1982 NCAA Division I-A football season
|1982 NCAA Division I-A season|
|Number of teams||105|
|Preseason AP No. 1||Pittsburgh|
|Duration||December 17, 1982 – |
January 1, 1983
|Heisman Trophy||Herschel Walker (running back, Georgia)|
|Division I-A football seasons|
The Penn State Nittany Lions won their first consensus national championship, closing out an 11–1 season by defeating Georgia and Heisman Trophy winner Herschel Walker 27–23 in the Sugar Bowl to edge out undefeated SMU for the national championship. It was Joe Paterno's first national championship, after three undefeated non-championship seasons.
UCLA moved from the Los Angeles Memorial Coliseum to the Rose Bowl and fulfilled a promise made by coach Terry Donahue by closing out their season there as well, beating Michigan 24–14 in the Rose Bowl on New Year's Day.
- The penalty for incidental grasping of a facemask was reduced from 15 yards to 5 yards. The 5 yard version of this penalty would be later abolished in the 2008 season.
- Coaches are no longer allowed to request a conference with the referee regarding a misapplication or misinterpretation of a rule, modifying a 1981 rule permitting such conferences, though a player or substitute can still request them.
- The penalty for offensive pass interference or illegal touching of a forward pass in the end zone was changed to a 15-yard penalty (5 yards for illegal touching) from a touchback.
- Penalties on the defense for fouls committed away from a catchable ball will be enforced from the previous spot and will no longer be considered pass interference.
- Intentional grounding where the spot of enforcement is in the end zone will no longer result in an automatic safety. The defense will have the option to take the result of the play or the safety.
- Intentional grounding will not be called if a passer throws the ball out of bounds to conserve time.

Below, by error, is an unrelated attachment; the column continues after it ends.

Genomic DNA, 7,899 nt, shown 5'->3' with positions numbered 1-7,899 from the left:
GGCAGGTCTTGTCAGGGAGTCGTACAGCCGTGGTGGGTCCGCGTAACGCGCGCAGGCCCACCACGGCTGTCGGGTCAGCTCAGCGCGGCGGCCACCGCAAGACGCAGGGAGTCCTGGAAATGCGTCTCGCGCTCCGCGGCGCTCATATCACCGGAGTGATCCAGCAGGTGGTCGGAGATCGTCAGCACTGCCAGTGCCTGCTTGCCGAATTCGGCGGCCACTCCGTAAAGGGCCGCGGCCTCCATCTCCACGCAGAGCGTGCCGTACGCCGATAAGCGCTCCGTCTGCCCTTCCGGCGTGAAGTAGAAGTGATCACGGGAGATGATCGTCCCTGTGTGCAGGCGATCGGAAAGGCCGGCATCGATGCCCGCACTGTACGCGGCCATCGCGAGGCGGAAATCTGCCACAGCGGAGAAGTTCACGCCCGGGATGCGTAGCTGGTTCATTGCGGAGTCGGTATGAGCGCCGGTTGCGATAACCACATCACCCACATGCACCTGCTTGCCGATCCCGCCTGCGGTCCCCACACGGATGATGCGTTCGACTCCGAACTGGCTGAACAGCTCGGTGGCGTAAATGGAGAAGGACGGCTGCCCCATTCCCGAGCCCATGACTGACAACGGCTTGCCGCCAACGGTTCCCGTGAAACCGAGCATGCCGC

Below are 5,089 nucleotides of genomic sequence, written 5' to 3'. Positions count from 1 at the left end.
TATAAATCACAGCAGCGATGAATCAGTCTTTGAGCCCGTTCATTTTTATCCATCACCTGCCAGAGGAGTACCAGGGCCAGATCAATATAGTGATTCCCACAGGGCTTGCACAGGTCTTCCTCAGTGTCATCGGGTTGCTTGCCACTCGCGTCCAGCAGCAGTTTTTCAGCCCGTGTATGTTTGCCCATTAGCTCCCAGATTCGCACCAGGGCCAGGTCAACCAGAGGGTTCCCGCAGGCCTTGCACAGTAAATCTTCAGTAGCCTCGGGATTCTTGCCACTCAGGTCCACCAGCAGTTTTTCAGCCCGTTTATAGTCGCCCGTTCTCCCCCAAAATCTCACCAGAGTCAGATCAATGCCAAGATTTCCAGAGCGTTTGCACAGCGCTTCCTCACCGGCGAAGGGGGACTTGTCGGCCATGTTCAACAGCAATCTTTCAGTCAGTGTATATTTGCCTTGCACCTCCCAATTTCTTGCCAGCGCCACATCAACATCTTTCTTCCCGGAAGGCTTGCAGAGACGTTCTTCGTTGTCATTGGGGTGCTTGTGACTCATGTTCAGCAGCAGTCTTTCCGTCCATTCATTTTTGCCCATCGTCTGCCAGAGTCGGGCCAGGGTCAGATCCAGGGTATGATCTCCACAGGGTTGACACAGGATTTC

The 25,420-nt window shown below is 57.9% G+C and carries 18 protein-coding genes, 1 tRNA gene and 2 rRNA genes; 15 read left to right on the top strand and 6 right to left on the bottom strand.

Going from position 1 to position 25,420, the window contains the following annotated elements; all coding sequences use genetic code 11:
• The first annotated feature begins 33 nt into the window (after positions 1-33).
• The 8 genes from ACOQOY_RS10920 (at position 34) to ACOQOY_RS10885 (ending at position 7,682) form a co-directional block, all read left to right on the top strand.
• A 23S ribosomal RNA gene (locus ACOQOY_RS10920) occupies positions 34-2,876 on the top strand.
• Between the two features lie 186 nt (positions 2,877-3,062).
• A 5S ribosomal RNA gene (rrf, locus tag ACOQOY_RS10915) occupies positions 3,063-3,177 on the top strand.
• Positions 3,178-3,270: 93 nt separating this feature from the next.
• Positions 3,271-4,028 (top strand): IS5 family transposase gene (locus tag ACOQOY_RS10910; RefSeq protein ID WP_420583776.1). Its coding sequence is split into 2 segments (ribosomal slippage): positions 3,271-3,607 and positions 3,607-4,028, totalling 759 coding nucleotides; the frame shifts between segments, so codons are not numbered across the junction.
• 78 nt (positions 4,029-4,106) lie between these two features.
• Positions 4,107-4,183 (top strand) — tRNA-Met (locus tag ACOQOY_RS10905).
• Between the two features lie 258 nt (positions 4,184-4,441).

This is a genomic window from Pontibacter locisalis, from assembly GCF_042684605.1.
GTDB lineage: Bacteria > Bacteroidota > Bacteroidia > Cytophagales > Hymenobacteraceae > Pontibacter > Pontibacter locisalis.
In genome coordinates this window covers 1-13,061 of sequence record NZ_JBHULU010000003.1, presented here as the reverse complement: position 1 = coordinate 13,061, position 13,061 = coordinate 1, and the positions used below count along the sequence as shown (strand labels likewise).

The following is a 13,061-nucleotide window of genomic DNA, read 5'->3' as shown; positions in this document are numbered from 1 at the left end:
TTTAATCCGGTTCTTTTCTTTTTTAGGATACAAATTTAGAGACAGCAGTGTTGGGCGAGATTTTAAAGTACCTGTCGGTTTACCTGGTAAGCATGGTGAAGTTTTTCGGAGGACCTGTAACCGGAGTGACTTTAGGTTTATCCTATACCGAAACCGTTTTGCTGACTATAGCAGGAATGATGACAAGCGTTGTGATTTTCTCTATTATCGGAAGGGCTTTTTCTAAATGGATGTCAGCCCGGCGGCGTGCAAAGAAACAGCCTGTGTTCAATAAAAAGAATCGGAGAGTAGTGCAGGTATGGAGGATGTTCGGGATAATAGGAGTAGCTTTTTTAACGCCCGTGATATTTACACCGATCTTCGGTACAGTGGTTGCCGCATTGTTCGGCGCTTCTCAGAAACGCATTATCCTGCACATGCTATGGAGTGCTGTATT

- Penalties against the offense that occur behind the scrimmage line will be enforced from the previous spot and not from the spot of the foul.
- Use of adhesive material (such as stickum) is prohibited.
- The penalty for ineligible receiver downfield was reduced from 15 yards plus loss of down to 5 yards plus loss of down.
Conference changes and new programsEdit
- This was the first season the Ivy League, Southern Conference, and Southland Conference competed at the I-AA (FCS) level. Southwestern Louisiana was the only team from those three conferences to remain in Division I-A, becoming an independent.
- Ivy League — Brown, Columbia, Cornell, Dartmouth, Harvard, Pennsylvania, Princeton, and Yale
- Southern Conference — Appalachian State, Chattanooga, East Tennessee State, Furman, Marshall, The Citadel, VMI, and Western Carolina
- Southland Conference — Arkansas State, Lamar, Louisiana Tech, McNeese State, and Texas–Arlington
- Most of the Missouri Valley Conference football schools were also reclassified. This began the few years where the MVC hosted both 1-A and 1-AA teams. Drake, Illinois State, Indiana State, Southern Illinois, and West Texas State did not meet 1-A standards and were reclassified to 1-AA. New Mexico State, Tulsa, and Wichita State remained in 1-A.
- This season also saw the loss of Division I-A independent teams Colgate, Holy Cross, Northeast Louisiana, North Texas State, Richmond, and William & Mary; dropping the total number of Division I-A teams down to 106 from the previous season's 137 teams.
- As of 2020, Appalachian State, Arkansas State, Northeast Louisiana (renamed the University of Louisiana at Monroe in 1999), Louisiana Tech, Marshall, and North Texas have returned to Division I-A, renamed FBS in 2006.
|School||1981 Conference||1982 Conference|
|Colgate Raiders||I-A Independent||I-AA Independent|
|Holy Cross Crusaders||I-A Independent||I-AA Independent|
|Northeast Louisiana Indians||I-A Independent||Southland (I-AA)|
|North Texas State Mean Green||I-A Independent||1-AA Independent|
|Richmond Spiders||I-A Independent||I-AA Independent|